A Bright Future For Accountants

Datuk Mohamad Nasir Ahmad from the ACCA talks about the real need for qualified accounting professionals, regardless of what state the global economy is in.
gradmalaysia_Image_Datuk Mohd Nasir ACCA_2017
Datuk Mohamad Nasir Ahmad
President of the ACCA Malaysia Advisory Committee (ACCA MAC)
Save 

Demand for qualified accountants is expected to remain buoyant and may even increase over the next five years, pointing to positive job prospects in a bleak global environment with record unemployment rates.

This was the major conclusion derived from Accountancy: The Future Outlook, a research report developed jointly by the ACCA’s business intelligence unit working with the BPRI group. Their research was based on telephone interviews with more than 750 CFOs, partners and senior finance executives conducted during December 2008 and January 2009.

Generally, CFOs, partners and senior accountants predict buoyant demand for qualified accountants over the next five years, with almost two-thirds of those surveyed expecting demand to increase. A little more than a quarter expect demand to stay the same and by far the smallest percentage – less than one in 10 respondents – anticipate falling demand.

Growth factors

Many reasons account for the expected increase in demand for qualified accountants. Business and economic growth, whether positive or negative, is cited as a key factor.

Many respondents based in the Asia Pacific region foresee industrial growth – bothdomestic and global –particularly in developing economies such as China, India and in the Middle East triggering greater demand for qualified accountants, regardless of the current global economic downturn. Demand in these countries may be further compounded by a perceived shortage of qualified accountants, noted a respondent from a Malaysia-based accountancy firm.

Ironically, shrinking economic growth may also fuel demand for qualified accountants. Some respondents predicted that a tougher trading climate will make the financial insight provided by qualified accountants even more valuable. Tighter controls on spending will need to be matched with greater creativity in generating income streams, which is an area in which accountants specialise.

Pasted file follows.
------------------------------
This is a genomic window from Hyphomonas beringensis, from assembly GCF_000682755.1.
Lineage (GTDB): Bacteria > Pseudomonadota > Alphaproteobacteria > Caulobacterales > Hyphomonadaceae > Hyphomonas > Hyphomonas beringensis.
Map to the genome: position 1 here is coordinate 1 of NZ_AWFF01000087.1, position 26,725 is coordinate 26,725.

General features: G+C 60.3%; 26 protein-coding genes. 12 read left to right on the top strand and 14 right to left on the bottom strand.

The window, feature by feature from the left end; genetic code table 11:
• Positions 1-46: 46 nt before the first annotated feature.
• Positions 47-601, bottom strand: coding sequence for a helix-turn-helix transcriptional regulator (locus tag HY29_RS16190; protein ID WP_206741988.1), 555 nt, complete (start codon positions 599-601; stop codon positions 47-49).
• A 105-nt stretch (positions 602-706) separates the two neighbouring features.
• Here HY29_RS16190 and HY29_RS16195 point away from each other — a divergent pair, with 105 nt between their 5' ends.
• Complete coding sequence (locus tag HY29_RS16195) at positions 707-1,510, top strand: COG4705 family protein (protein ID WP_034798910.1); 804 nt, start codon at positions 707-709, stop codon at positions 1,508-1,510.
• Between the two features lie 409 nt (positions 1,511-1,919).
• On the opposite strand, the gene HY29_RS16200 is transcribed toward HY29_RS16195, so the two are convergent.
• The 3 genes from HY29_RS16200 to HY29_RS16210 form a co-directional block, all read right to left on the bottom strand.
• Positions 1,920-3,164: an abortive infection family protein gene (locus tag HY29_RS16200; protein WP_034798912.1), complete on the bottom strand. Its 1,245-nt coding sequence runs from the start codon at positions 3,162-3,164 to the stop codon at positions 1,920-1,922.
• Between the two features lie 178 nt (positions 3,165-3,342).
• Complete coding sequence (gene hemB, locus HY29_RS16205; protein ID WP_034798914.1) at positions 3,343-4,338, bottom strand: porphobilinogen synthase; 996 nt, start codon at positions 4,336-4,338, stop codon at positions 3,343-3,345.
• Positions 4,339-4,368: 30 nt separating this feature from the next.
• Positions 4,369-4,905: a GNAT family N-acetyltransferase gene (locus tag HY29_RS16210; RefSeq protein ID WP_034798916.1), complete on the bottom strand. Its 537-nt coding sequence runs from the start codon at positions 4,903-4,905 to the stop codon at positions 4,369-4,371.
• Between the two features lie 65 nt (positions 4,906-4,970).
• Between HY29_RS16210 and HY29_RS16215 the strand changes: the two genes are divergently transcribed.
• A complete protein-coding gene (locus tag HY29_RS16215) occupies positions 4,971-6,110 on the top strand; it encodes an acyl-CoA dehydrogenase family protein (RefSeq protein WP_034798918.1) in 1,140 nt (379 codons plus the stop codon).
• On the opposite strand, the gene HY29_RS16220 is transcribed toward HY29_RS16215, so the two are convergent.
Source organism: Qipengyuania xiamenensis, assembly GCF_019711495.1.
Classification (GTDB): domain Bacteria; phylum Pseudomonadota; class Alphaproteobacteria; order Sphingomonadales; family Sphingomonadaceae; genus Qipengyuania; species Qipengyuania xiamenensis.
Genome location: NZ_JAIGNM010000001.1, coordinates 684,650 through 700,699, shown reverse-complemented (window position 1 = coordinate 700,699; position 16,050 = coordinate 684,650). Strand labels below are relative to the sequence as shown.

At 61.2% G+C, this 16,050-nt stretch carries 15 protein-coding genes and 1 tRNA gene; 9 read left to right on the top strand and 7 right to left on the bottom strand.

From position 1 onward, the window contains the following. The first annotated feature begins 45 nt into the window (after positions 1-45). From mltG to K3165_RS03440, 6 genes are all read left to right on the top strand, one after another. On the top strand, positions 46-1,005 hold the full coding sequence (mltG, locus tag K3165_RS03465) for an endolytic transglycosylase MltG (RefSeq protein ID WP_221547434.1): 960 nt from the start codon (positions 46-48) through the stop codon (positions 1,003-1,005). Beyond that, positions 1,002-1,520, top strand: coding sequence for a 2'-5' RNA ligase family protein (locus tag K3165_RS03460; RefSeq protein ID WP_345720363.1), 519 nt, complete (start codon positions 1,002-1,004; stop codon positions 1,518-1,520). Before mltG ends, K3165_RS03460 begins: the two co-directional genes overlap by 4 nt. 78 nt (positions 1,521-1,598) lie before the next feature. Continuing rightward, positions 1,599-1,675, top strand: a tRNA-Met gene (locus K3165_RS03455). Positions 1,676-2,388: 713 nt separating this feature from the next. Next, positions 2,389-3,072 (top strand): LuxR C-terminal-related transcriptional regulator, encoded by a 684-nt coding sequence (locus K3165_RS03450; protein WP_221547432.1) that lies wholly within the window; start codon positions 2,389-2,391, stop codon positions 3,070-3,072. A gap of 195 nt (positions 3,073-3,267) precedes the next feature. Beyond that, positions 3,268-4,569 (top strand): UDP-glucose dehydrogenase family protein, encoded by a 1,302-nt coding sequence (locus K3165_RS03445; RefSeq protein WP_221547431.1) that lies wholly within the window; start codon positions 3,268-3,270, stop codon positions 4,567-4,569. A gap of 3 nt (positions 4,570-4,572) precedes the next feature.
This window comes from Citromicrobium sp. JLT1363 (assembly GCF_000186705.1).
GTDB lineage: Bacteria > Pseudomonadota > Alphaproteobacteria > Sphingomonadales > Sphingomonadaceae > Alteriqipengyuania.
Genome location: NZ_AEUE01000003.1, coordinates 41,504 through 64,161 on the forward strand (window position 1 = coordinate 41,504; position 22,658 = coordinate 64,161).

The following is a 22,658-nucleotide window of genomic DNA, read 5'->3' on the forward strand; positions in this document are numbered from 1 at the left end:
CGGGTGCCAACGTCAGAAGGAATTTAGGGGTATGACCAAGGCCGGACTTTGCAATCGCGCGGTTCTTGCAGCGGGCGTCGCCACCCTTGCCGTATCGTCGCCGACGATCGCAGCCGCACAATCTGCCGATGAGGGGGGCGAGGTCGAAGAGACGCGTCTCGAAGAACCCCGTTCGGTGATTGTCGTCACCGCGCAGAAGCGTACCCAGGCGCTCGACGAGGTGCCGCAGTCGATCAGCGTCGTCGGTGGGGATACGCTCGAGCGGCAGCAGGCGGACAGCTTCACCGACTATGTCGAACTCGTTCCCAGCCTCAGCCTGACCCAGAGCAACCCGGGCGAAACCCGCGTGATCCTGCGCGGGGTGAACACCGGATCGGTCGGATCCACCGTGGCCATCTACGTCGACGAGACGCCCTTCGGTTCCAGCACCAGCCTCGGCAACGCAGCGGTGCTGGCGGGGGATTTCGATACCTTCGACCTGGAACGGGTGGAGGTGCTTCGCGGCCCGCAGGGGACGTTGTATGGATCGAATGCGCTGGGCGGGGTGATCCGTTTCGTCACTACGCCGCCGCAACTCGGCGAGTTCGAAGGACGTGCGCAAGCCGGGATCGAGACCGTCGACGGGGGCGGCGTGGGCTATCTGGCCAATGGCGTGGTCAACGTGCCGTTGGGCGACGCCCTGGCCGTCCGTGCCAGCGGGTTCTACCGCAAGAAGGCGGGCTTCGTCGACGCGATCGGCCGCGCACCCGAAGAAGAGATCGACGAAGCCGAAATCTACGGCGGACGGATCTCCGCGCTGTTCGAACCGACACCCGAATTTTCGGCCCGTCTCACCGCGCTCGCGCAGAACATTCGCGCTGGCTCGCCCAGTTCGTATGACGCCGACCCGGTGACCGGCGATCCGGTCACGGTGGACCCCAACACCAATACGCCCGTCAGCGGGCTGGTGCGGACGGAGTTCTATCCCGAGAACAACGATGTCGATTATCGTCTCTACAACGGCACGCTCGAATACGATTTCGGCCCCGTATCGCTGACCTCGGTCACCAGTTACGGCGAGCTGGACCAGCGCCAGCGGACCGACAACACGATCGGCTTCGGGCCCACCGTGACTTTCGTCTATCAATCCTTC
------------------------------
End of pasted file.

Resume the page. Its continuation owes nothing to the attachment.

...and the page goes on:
‘Demand for qualified accountants will increase because we are going through a recession,’ commented a respondent from the South African public sector. ‘Businesses need to keep their eye on the ball with regards to expenditure of income and general liquidity.’

The trend towards the convergence and standardisation of accounting and reporting standards around the world is similarly stimulating increased demand for qualified accountants. As the adoption and updating of International Financial Reporting Standards gathers speed, qualified accountants will be needed in increasing numbers to help organisations interpret and apply these complex standards.

Tougher laws on compliance are also driving demand for qualified accountants. The accountancy and business environment is becoming more Byzantine, whether due to additional regulatory burdens, global competition or innovation in business finance and transactions, and more qualified accountants will therefore be needed to help organisations operate successfully.

More complexity